Puppy: Getting Started and House Training Guide
When you bring your new puppy into your home there will be a period of adjustment. Your goals should be to help your puppy to bond quickly to his new family, and to minimise the stress associated with leaving his mother, litter mates, and former home. If there are already dogs in the new home, the transition may be a little easier as your puppy is able to identify with his own kind. There are simple ways in which the transition can be made as stress free as possible for all puppies, even if they are entering a home as the only dog. Most puppies, especially those obtained before 12 weeks of age, will form attachments almost immediately to the people and any other pets in the new home, provided that there are no unpleasant consequences associated with each new person and experience.
How do I prevent my puppy from doing damage or getting into mischief?
The rule of thumb for dog training is to "set the dog up for success". This means that you need to supervise your puppy whenever possible until he has learned what he is allowed to chew, and where he is supposed to eliminate. When you cannot supervise him you will need to create a safe zone in which to leave him, which may involve introducing him to an indoor pen or a specific puppy proof room. You would not think of leaving a small baby or toddler on its own and it is equally unwise to leave your small puppy to his own devices.
Obviously you cannot put your life on hold just because you have a new puppy. One way of keeping him in sight and training him not to wander off into rooms and areas that are out of bounds, is by attaching him to a lightweight houseline which is attached to your belt. This is particularly helpful with a highly investigative puppy or for a very busy household. The line helps you to interrupt inappropriate behaviour such as bin raiding, chewing on household items or house-soiling and direct your puppy into suitable alternative behaviours which can be rewarded. Remember to never leave a trailing houseline on an unsupervised puppy as it could tangle and hurt him.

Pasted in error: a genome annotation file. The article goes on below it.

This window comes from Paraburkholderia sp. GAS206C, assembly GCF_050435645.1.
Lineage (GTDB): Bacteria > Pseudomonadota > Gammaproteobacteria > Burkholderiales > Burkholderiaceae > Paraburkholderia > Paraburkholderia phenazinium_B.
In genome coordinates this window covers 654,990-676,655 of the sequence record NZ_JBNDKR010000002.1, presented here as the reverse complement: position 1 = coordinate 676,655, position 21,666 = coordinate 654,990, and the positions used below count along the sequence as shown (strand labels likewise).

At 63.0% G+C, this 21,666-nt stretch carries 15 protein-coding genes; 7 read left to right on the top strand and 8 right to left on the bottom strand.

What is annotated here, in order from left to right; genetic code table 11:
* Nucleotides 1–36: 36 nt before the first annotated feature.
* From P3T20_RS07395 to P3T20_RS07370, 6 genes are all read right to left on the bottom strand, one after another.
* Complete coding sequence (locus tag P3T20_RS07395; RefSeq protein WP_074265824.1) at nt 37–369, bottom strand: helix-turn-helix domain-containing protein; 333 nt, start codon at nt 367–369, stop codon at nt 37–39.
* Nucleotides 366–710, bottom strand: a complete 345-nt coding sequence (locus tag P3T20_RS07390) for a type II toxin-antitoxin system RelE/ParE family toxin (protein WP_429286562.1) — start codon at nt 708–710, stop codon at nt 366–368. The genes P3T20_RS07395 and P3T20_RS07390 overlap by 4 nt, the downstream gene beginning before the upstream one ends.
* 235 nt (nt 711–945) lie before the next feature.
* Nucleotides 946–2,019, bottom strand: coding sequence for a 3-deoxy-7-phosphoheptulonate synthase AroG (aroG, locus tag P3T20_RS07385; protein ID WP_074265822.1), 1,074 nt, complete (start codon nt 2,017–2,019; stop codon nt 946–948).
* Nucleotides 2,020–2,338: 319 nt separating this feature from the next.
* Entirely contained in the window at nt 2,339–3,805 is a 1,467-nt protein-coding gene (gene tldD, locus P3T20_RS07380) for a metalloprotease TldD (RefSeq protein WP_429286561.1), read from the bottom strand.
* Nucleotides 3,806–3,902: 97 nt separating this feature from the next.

When your puppy cannot be supervised, confinement will be necessary (discussed below). Remember that it is unfair to stop your puppy doing things when you have provided no suitable alternative and this is also discussed later.
At any time when your puppy cannot be supervised, such as throughout the night or when you need to go out, it will be necessary to house him in a secure area. An escape-proof crate, a dog run, or a collapsible pen are simple, highly effective, and most importantly, safe options. Alternatively your puppy could be confined to a room that has been carefully dog-proofed.
When selecting your dog’s confinement area it is useful to consider a number of factors.